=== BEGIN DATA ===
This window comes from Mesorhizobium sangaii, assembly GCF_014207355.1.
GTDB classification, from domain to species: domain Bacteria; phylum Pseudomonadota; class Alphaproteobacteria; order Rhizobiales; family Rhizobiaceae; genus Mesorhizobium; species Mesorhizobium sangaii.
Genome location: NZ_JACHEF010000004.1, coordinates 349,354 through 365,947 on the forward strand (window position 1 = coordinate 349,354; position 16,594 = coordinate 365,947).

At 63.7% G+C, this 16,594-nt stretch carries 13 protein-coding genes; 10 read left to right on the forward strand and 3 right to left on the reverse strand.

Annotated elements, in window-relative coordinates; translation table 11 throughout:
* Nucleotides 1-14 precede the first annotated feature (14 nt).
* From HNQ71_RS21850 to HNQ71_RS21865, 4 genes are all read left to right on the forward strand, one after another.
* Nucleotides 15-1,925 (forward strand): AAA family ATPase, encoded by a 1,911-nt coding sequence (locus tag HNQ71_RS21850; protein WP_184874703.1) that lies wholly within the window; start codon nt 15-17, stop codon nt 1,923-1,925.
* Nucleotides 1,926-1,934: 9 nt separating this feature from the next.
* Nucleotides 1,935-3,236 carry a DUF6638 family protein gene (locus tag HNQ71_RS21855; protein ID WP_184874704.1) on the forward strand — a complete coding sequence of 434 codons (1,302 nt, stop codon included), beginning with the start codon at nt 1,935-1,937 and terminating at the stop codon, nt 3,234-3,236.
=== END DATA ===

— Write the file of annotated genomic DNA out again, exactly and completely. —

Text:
This window comes from Mesorhizobium sangaii, assembly GCF_014207355.1.
GTDB classification, from domain to species: domain Bacteria; phylum Pseudomonadota; class Alphaproteobacteria; order Rhizobiales; family Rhizobiaceae; genus Mesorhizobium; species Mesorhizobium sangaii.
Genome location: NZ_JACHEF010000004.1, coordinates 349,354 through 365,947 on the forward strand (window position 1 = coordinate 349,354; position 16,594 = coordinate 365,947).

At 63.7% G+C, this 16,594-nt stretch carries 13 protein-coding genes; 10 read left to right on the forward strand and 3 right to left on the reverse strand.

Annotated elements, in window-relative coordinates; translation table 11 throughout:
* Nucleotides 1-14 precede the first annotated feature (14 nt).
* From HNQ71_RS21850 to HNQ71_RS21865, 4 genes are all read left to right on the forward strand, one after another.
* Nucleotides 15-1,925 (forward strand): AAA family ATPase, encoded by a 1,911-nt coding sequence (locus tag HNQ71_RS21850; protein WP_184874703.1) that lies wholly within the window; start codon nt 15-17, stop codon nt 1,923-1,925.
* Nucleotides 1,926-1,934: 9 nt separating this feature from the next.
* Nucleotides 1,935-3,236 carry a DUF6638 family protein gene (locus tag HNQ71_RS21855; protein ID WP_184874704.1) on the forward strand — a complete coding sequence of 434 codons (1,302 nt, stop codon included), beginning with the start codon at nt 1,935-1,937 and terminating at the stop codon, nt 3,234-3,236.